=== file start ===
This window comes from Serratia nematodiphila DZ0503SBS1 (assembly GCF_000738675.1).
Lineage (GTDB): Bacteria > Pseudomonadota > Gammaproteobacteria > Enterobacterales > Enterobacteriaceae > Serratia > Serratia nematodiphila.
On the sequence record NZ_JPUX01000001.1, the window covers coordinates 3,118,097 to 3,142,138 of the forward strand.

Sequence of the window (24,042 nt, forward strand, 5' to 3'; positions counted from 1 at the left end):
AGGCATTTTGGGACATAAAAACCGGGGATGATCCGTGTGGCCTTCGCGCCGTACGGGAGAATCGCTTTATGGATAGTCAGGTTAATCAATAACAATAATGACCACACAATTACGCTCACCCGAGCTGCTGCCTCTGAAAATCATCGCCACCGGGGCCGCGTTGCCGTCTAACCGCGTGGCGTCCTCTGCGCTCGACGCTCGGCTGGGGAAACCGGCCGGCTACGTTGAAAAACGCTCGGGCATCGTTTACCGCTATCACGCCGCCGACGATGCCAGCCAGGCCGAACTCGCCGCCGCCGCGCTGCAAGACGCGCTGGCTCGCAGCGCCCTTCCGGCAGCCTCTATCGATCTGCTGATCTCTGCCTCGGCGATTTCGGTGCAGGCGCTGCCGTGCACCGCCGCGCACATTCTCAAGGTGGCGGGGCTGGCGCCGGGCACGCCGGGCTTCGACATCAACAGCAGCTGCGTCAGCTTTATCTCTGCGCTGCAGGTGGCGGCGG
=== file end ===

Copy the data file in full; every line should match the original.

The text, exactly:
This window comes from Serratia nematodiphila DZ0503SBS1 (assembly GCF_000738675.1).
Lineage (GTDB): Bacteria > Pseudomonadota > Gammaproteobacteria > Enterobacterales > Enterobacteriaceae > Serratia > Serratia nematodiphila.
On the sequence record NZ_JPUX01000001.1, the window covers coordinates 3,118,097 to 3,142,138 of the forward strand.

Sequence of the window (24,042 nt, forward strand, 5' to 3'; positions counted from 1 at the left end):
AGGCATTTTGGGACATAAAAACCGGGGATGATCCGTGTGGCCTTCGCGCCGTACGGGAGAATCGCTTTATGGATAGTCAGGTTAATCAATAACAATAATGACCACACAATTACGCTCACCCGAGCTGCTGCCTCTGAAAATCATCGCCACCGGGGCCGCGTTGCCGTCTAACCGCGTGGCGTCCTCTGCGCTCGACGCTCGGCTGGGGAAACCGGCCGGCTACGTTGAAAAACGCTCGGGCATCGTTTACCGCTATCACGCCGCCGACGATGCCAGCCAGGCCGAACTCGCCGCCGCCGCGCTGCAAGACGCGCTGGCTCGCAGCGCCCTTCCGGCAGCCTCTATCGATCTGCTGATCTCTGCCTCGGCGATTTCGGTGCAGGCGCTGCCGTGCACCGCCGCGCACATTCTCAAGGTGGCGGGGCTGGCGCCGGGCACGCCGGGCTTCGACATCAACAGCAGCTGCGTCAGCTTTATCTCTGCGCTGCAGGTGGCGGCGG